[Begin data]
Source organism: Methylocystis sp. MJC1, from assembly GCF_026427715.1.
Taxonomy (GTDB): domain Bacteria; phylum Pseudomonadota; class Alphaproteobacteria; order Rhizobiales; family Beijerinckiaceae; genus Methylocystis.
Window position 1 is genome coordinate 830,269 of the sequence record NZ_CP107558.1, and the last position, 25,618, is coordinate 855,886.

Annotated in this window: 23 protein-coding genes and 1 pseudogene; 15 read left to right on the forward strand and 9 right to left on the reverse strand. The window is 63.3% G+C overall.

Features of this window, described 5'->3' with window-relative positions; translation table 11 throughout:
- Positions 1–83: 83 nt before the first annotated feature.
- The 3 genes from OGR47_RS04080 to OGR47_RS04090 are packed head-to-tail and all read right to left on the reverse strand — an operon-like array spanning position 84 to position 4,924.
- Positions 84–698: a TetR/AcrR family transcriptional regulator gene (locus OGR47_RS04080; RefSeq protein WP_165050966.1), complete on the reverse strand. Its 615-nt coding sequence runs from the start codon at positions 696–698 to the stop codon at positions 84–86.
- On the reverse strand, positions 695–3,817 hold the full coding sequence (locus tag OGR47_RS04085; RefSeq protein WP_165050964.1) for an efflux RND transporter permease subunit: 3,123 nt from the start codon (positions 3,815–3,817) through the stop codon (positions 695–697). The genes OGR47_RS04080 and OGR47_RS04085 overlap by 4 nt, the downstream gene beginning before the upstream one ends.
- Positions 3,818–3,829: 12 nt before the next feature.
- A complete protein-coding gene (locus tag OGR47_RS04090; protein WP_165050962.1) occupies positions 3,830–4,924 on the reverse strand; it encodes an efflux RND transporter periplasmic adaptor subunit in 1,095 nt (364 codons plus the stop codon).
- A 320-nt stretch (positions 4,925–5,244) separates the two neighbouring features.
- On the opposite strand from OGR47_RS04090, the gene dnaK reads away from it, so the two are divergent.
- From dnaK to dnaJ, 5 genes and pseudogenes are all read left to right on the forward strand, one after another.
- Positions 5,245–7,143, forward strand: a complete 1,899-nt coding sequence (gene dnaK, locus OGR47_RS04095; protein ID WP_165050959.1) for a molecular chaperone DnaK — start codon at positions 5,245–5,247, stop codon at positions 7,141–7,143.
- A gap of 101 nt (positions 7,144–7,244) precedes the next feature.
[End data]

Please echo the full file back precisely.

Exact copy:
Source organism: Methylocystis sp. MJC1, from assembly GCF_026427715.1.
Taxonomy (GTDB): domain Bacteria; phylum Pseudomonadota; class Alphaproteobacteria; order Rhizobiales; family Beijerinckiaceae; genus Methylocystis.
Window position 1 is genome coordinate 830,269 of the sequence record NZ_CP107558.1, and the last position, 25,618, is coordinate 855,886.

Annotated in this window: 23 protein-coding genes and 1 pseudogene; 15 read left to right on the forward strand and 9 right to left on the reverse strand. The window is 63.3% G+C overall.

Features of this window, described 5'->3' with window-relative positions; translation table 11 throughout:
- Positions 1–83: 83 nt before the first annotated feature.
- The 3 genes from OGR47_RS04080 to OGR47_RS04090 are packed head-to-tail and all read right to left on the reverse strand — an operon-like array spanning position 84 to position 4,924.
- Positions 84–698: a TetR/AcrR family transcriptional regulator gene (locus OGR47_RS04080; RefSeq protein WP_165050966.1), complete on the reverse strand. Its 615-nt coding sequence runs from the start codon at positions 696–698 to the stop codon at positions 84–86.
- On the reverse strand, positions 695–3,817 hold the full coding sequence (locus tag OGR47_RS04085; RefSeq protein WP_165050964.1) for an efflux RND transporter permease subunit: 3,123 nt from the start codon (positions 3,815–3,817) through the stop codon (positions 695–697). The genes OGR47_RS04080 and OGR47_RS04085 overlap by 4 nt, the downstream gene beginning before the upstream one ends.
- Positions 3,818–3,829: 12 nt before the next feature.
- A complete protein-coding gene (locus tag OGR47_RS04090; protein WP_165050962.1) occupies positions 3,830–4,924 on the reverse strand; it encodes an efflux RND transporter periplasmic adaptor subunit in 1,095 nt (364 codons plus the stop codon).
- A 320-nt stretch (positions 4,925–5,244) separates the two neighbouring features.
- On the opposite strand from OGR47_RS04090, the gene dnaK reads away from it, so the two are divergent.
- From dnaK to dnaJ, 5 genes and pseudogenes are all read left to right on the forward strand, one after another.
- Positions 5,245–7,143, forward strand: a complete 1,899-nt coding sequence (gene dnaK, locus OGR47_RS04095; protein ID WP_165050959.1) for a molecular chaperone DnaK — start codon at positions 5,245–5,247, stop codon at positions 7,141–7,143.
- A gap of 101 nt (positions 7,144–7,244) precedes the next feature.